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And moving the Vunidogoloa villagers away from the ocean might damage their livelihoods, as fishing is one of their dominant sources of food. The ocean also provides an important spiritual connection for local people.

The impacts of climate change are set to rise, especially if global action to halt greenhouse gas emissions stagnates. More vulnerable communities will need to move away from their current homes.

While relocating communities to safer, less exposed areas is one option to help people manage climate hazards, it’s not a viable solution for all those affected.

Our research shows relocation must be done in a manner that accounts for the rebuilding of local livelihoods, with sustainable adaptation solutions that put local priorities at the centre of this process.

And we need them before more coastal villages are impacted by both slow and sudden onset climate impacts, putting more people in danger.The Conversation

Annah Piggott-McKellar, PhD Candidate, The University of Queensland; Karen Elizabeth McNamara, Senior lecturer, The University of Queensland, and Patrick D. Nunn, Professor of Geography, School of Social Sciences, University of the Sunshine Coast

This article is republished from The Conversation under a Creative Commons license. Read the original article.

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Australia: Carbon Price Needed Now


Thirteen of Australia’s leading economists have signed and published an open letter calling for a speedy introduction of a carbon price for carbon polluters. They prefer to have a carbon emissions trading scheme institututed as soon as possible.

The introduction of carbon pricing is designed to accelerate a move to more environmentally friendly production methods, increased reliance on renewable energy sources, etc.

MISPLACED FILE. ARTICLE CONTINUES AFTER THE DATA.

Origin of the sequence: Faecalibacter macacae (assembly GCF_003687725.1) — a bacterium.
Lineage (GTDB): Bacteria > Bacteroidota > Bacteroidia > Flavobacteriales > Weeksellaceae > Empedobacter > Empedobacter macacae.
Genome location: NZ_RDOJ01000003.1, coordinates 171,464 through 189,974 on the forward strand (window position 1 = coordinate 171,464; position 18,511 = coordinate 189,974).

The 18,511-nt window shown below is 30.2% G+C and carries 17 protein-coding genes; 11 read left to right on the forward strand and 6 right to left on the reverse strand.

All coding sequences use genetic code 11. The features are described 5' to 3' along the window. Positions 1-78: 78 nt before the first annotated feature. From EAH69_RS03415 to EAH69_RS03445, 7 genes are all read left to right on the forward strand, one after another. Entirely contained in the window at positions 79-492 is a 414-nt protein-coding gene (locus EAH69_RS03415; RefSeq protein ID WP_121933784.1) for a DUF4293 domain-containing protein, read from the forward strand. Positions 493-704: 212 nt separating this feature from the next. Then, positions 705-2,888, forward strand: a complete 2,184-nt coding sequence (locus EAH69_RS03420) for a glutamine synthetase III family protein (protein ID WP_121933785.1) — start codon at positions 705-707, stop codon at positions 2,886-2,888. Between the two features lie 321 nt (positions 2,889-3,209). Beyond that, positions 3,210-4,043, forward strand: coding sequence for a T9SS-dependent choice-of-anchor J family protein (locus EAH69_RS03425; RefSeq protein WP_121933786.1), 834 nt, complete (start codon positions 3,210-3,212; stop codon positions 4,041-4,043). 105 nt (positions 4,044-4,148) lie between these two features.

For more visit:
http://theconversation.edu.au/economists-open-letter-calls-for-carbon-price-1639

View the actual letter.

 

NSW Road Trip 2010: Packing & Getting Ready


It is now the day prior to the NSW Road trip 2010. I have begun packing and getting ready for the journey that lies ahead. I don’t expect to be taking a lot of gear, as I won’t be doing a lot of cooking, washing, etc, on this trip.

I have learnt that it is important to not assume that you have everything you need and then find out the day before that you may not – I already knew this of course, but having recently moved, I no longer have everything that I once did. For example, I do not presently have a sleeping bag. I got rid of the last one because it was old and smelly, and I planned to buy another. But a lot has happened since mid 2007 when I packed to move – including a near fatal car accident that put my purchasing plans well and truly on hold, and they then slipped into the area of my mind that ‘forgets.’

So now I have no sleeping bag – but that isn’t too important as I don’t believe I really need one this time round. It is a road trip, with several cabin stops along the way and only caravan parks with powered sites for the rest. I will take a couple of blankets should I need them (which I don’t believe I will – it will be quite hot in the outback this time of year).

Of course it is not just the sleeping bag that is missing. I am also missing a fly cover for the tent, but thankfully I had two tents so I’m OK there. There are a number of other items missing also, but I don’t really need them this time round. Thankfully I have spotted all this now, which means I can plan to purchase what I need for future adventures, back pack camping, etc. I had of course planned to buy these items, but with the passing of time I forgot.

Anyhow, the packing is under way and I just hope I don’t forget something I wish I had packed when I am on the journey. I’m relatively sure I haven’t – which isn’t to say That I have forgotten something.

What I’d like to remember – and tomorrow I’ll know for sure if I have – is how I packed the car, so that everything was easily accessible. I was fairly well organised for this sort of thing when I was doing it fairly regularly several years ago – but it has been a while. Minimal gear wisely packed, without leaving anything necessary behind – that’s the key for this type of journey and vacation.

This will be the first time however, that I have a bag dedicated to my online activities – laptop, digital camera, web cam, flash drives, etc. I hope to keep an accurate and useful journal online at the kevinswilderness.com website, with photos, comments, route map, etc. So this is a ‘new’ bag that I need to organise in the overall scheme of things.

Anyhow, packing is now underway and coming to a conclusion. The journey will soon kick off.